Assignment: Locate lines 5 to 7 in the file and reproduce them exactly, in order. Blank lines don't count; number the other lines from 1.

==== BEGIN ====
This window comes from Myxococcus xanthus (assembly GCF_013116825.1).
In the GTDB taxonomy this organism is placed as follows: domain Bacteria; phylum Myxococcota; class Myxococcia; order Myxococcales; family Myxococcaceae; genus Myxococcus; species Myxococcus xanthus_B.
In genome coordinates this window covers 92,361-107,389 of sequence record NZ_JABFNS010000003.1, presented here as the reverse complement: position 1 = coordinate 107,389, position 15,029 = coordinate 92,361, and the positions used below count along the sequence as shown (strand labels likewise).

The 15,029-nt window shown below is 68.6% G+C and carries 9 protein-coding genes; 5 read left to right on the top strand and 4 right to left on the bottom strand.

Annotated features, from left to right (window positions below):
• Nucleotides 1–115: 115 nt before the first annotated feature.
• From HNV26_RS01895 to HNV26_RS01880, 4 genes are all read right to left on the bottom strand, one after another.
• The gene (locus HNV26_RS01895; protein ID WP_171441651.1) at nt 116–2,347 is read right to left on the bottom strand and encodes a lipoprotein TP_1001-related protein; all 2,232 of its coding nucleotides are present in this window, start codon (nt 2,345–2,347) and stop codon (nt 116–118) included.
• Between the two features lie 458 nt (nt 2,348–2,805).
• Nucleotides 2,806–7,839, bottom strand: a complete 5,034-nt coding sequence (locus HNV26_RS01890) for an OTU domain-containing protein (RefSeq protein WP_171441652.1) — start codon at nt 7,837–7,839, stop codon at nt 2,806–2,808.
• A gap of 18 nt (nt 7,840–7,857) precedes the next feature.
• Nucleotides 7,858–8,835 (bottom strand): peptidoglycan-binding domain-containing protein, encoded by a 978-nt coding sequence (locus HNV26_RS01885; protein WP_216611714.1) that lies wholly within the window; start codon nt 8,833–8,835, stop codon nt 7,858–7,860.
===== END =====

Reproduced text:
Annotated features, from left to right (window positions below):
• Nucleotides 1–115: 115 nt before the first annotated feature.
• From HNV26_RS01895 to HNV26_RS01880, 4 genes are all read right to left on the bottom strand, one after another.